Adopting a child is a wonderful experience. However, navigating the process of a Minnesota adoption is often not so wonderful. A good Minnesota adoption lawyer should be able to steer you in the right direction.
In this post, I will talk about the initial adoption requirements for people thinking about starting the adoption process in Minnesota.
(1): the adoptive parent must establish residency in Minnesota. This means that the adoptive parent must physically reside in a state for at least one-year unless the requirement is waived or modified by the court.
(2): assuming the adoptive parent meets the residency requirement, he or she must file a document called an “Adoption Petition” with the court. Also, in certain circumstances, the Adoption Petition should also be filed with an adoption agency or commissioner.
The next steps in the proceeding can be difficult to understand.
The most important aspect of getting the case started is making sure that the correct parties who have an interest in the health of the child or children are provided with “legal notice” of the proceeding.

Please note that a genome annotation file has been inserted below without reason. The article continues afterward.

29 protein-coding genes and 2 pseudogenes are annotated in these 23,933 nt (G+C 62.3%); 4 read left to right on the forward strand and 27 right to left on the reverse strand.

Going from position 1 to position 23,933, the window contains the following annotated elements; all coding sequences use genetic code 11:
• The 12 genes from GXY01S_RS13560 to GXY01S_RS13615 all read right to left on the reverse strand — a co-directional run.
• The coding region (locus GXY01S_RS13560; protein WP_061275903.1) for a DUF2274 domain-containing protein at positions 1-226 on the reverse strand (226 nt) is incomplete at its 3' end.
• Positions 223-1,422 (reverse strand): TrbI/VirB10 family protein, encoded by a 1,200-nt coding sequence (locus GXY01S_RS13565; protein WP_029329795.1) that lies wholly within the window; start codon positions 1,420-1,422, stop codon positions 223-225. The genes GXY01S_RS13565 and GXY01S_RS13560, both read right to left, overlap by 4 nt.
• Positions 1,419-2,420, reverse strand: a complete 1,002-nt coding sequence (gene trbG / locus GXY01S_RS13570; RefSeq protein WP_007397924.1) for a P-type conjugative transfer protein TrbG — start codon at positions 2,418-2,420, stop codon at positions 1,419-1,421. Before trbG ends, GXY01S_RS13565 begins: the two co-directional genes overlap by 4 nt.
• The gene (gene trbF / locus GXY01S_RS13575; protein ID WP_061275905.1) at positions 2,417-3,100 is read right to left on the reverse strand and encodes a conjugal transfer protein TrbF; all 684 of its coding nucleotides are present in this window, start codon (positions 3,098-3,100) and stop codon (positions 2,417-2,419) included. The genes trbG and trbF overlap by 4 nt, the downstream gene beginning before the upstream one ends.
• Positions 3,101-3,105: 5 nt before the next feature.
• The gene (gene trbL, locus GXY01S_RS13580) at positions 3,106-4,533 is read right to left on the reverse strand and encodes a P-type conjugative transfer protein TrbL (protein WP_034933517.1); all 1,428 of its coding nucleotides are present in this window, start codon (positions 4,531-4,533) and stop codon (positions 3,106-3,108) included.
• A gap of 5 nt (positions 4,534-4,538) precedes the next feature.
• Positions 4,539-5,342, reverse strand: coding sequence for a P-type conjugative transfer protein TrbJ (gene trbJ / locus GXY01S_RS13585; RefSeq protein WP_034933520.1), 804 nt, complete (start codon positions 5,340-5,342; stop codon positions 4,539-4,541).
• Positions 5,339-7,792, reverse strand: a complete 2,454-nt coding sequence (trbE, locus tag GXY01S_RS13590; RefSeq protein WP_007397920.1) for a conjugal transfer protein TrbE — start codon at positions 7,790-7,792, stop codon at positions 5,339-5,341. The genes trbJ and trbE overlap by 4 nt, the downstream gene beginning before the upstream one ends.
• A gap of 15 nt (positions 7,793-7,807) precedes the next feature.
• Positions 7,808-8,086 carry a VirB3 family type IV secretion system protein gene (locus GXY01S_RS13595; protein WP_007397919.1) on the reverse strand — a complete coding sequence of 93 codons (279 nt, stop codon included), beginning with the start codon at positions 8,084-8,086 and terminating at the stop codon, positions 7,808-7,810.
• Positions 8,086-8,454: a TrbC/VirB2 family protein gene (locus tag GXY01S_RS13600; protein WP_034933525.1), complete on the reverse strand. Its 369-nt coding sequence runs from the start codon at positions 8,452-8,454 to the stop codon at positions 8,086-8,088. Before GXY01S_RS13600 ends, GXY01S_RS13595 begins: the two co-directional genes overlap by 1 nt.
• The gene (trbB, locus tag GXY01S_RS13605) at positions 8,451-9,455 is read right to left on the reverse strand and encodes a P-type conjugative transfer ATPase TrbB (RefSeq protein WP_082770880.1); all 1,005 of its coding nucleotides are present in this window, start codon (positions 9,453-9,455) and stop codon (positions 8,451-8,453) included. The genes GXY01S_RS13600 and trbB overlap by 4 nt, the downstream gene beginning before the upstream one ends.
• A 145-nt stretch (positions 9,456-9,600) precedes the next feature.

As an example, the “necessary” parties to the adoption proceeding will usually include the biological parents of the child, an adoption agency, the petitioning adoptive parents and/or a guardian of the child.
Often, the court will not allow an adoption to proceed forward without the approval of an adoption agency. Therefore, an adoption agency may need to be notified and must be allowed to conduct an investigation into the person(s) who are attempting to adopt a child.
Furthermore, the court must find that the adoption is in the best interest of the child. A court must find that the adoption is in the best interest of the child in order to issue and adoption decree and allow the adoptive parent to adopt the child or children. The best interest standard is similar to the standard required for placement of children with a parent in a child custody case.
Determining what is “in the best interest of the child” is a complicated legal concept. Additionally, a qualified adoption attorney should know the best interest of the child standard very well and he or she will know how to convince a judge that the adoption is in the best interest of the child.
If all goes according to plan, the child(ren) will be recognized as the lawful child of the petitioning party. To be sure, that is a great thing.
See Considering Adopting a Child? Know the Initial Steps, Apple Valley Patch, April 16, 2012.